Binding of DNA to alpha/beta-type small, acid-soluble proteins from spores of Bacillus or Clostridium species prevents formation of cytosine dimers, cytosine-thymine dimers, and bipyrimidine photoadducts after UV irradiation.J Bacteriol. 1992 May; 174(9):2874-80.JB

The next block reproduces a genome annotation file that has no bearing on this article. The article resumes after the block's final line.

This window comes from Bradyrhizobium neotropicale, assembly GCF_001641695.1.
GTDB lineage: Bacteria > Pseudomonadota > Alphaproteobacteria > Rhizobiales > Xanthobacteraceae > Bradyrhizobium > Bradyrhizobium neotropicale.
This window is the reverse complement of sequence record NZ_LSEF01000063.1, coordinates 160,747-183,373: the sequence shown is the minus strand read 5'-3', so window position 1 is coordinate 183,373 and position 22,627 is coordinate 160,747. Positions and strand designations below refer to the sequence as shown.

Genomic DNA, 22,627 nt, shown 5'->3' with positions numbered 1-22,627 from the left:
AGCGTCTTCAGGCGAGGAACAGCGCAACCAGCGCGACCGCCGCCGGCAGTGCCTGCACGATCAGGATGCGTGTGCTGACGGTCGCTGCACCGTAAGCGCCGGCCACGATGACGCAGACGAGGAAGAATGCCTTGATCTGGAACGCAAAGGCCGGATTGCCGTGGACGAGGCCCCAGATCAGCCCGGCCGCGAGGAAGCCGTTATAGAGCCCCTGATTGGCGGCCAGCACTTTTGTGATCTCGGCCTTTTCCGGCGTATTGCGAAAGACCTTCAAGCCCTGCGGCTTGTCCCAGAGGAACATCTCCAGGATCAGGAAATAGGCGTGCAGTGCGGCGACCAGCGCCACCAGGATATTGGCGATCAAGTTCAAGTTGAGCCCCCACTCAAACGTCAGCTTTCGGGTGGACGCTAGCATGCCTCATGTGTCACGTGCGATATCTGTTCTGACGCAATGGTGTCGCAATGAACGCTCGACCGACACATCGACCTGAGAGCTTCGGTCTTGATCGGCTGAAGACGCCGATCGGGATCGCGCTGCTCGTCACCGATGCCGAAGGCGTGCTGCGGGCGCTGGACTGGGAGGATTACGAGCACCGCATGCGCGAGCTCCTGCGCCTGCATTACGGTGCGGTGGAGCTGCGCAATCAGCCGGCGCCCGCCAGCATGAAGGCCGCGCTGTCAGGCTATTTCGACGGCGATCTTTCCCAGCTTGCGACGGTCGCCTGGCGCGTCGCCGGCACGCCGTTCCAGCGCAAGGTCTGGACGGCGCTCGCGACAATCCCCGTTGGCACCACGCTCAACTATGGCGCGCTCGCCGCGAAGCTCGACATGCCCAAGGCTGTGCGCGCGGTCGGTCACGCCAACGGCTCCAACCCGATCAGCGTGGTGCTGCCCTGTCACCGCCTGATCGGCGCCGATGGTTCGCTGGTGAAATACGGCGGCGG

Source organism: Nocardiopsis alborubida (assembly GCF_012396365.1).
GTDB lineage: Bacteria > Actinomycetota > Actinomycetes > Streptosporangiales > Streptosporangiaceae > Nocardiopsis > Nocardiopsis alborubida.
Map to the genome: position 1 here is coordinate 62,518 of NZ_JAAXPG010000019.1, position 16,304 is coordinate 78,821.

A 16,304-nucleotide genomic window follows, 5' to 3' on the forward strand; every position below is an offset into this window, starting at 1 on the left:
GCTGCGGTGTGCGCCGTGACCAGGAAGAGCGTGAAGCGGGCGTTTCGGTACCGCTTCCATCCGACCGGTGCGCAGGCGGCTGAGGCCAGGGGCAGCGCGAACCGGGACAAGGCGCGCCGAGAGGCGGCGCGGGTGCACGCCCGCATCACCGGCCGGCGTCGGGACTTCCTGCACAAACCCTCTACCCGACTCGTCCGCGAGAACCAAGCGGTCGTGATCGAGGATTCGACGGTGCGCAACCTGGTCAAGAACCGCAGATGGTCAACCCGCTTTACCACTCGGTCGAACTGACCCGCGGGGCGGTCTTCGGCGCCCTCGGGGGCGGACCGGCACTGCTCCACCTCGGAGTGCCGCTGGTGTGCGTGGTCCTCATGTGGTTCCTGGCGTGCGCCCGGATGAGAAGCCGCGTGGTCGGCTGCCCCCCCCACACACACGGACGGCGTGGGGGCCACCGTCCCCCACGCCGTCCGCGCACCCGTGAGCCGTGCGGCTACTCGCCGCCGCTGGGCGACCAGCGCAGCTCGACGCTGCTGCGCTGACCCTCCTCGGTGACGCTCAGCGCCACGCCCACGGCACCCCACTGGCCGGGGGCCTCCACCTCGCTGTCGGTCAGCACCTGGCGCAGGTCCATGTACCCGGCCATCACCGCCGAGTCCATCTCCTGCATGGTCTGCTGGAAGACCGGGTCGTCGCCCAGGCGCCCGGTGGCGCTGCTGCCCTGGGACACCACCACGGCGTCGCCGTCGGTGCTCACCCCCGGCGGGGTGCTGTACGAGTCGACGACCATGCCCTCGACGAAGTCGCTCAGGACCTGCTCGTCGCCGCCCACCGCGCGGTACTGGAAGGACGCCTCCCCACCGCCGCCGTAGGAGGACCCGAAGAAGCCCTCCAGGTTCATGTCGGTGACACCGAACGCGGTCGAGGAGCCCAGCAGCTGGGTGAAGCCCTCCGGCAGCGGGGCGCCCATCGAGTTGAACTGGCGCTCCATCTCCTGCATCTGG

Small, acid-soluble proteins (SASP) of the alpha/beta-type from spores of Bacillus and Clostridium species bind to DNA; this binding prevents formation of cyclobutane-type thymine dimers upon UV irradiation, but promotes formation of the spore photoproduct, an adduct between adjacent thymine residues. alpha/beta-Type SASP also bound to poly(dG).poly(dC) and poly(dA-dG).poly(dC-dT). While UV irradiation of poly(dG).poly(dC) produced cyclobutane-type cytosine dimers as well as fluorescent bipyrimidine adducts, the yields of both types of photoproduct were greatly reduced upon irradiation of alpha/beta-type SASP-poly(dG).poly(dC) complexes. UV irradiation of poly(dA-dG).poly(dC-dT) produced a significant amount of a cyclobutane dimer between cytosine and thymine, as well as a 6-4 bipyrimidine adduct. Again, binding of alpha/beta-type SASP to poly(dA-dG).poly(dC-dT) greatly reduced formation of these two photoproducts, although formation of the cytosine-thymine analog of the spore photoproduct was not observed. These data provide further evidence for the dramatic change in DNA structure and photoreactivity which takes place on binding of alpha/beta-type SASP and suggest that binding of these proteins to DNA in vivo prevents formation of most deleterious photoproducts upon UV irradiation.